Anyways, Jon, being Lord Commander, sees the threat of the White Walkers and tries to figure out a solution, since he is responsible for protecting the Seven Kingdoms from everything north of the Wall. White Walkers are north of the Wall. Wildlings are north of the Wall. So it seems like you could let one enemy kill the other enemy, right? Well, the problem is, the White Walkers are zombies, so the more they kill, the bigger their army becomes.

So Jon Snow proposes to forge an alliance with the Wildlings. He recommends bringing the Wildlings south of the Wall where they can live and still be free if they promise to help fight the White Walkers should they breach the Wall.

By my thinking, this is a much better plan than just letting the undead hoard grow and hope they don’t come our way.

So what happens? Jon Snow succeeds in forging and alliances with the Wildlings, leading a lot of the Wildlings, and a giant, south of the Wall because they agreed to his terms. Seems like a success, right? The last scene several people of the Men of the Night’s Watch tricked Jon into coming outside and they all take turns stabbing him in the chest.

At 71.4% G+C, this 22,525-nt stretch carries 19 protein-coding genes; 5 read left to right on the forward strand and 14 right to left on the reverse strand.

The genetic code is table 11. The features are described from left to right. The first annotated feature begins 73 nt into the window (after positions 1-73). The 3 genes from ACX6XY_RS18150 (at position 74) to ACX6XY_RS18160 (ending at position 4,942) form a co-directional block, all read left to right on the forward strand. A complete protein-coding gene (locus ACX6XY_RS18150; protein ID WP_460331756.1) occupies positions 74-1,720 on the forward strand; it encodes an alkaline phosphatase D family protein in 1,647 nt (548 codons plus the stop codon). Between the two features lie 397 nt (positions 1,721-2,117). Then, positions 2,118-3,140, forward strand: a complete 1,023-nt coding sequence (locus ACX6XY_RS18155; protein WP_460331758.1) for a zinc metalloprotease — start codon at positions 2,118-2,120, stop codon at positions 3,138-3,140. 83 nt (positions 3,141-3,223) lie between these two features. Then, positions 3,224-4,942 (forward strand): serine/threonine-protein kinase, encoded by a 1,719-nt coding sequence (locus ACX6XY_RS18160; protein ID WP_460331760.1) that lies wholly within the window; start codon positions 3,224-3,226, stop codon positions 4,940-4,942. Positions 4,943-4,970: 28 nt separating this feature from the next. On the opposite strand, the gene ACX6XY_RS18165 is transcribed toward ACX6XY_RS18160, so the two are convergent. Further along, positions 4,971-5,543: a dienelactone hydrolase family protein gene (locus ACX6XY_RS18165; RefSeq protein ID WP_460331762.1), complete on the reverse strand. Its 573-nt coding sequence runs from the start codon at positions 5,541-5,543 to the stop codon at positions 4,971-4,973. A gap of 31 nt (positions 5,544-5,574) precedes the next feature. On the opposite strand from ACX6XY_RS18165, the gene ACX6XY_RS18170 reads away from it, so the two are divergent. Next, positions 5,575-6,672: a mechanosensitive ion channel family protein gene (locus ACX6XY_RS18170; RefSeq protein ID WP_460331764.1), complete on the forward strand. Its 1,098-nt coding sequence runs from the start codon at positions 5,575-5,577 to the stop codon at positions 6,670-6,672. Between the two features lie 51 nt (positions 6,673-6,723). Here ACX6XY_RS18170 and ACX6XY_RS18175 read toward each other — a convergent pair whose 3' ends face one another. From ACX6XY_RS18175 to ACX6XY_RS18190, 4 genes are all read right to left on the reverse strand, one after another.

Now, that really shouldn’t be surprising for anyone who watches this show, for they kill everyone you ever like.

So, why have I bothered writing all this, recapping a show that some of you are likely judging me for watching?


I believe we are blind. Not so much that we lack the ability to see but rather we cause ourselves to be blinded. By rage, by hatred, by differences, by indifference, by jealousy, by greed, by the pain of our past; by whatever issue we refuse to let go.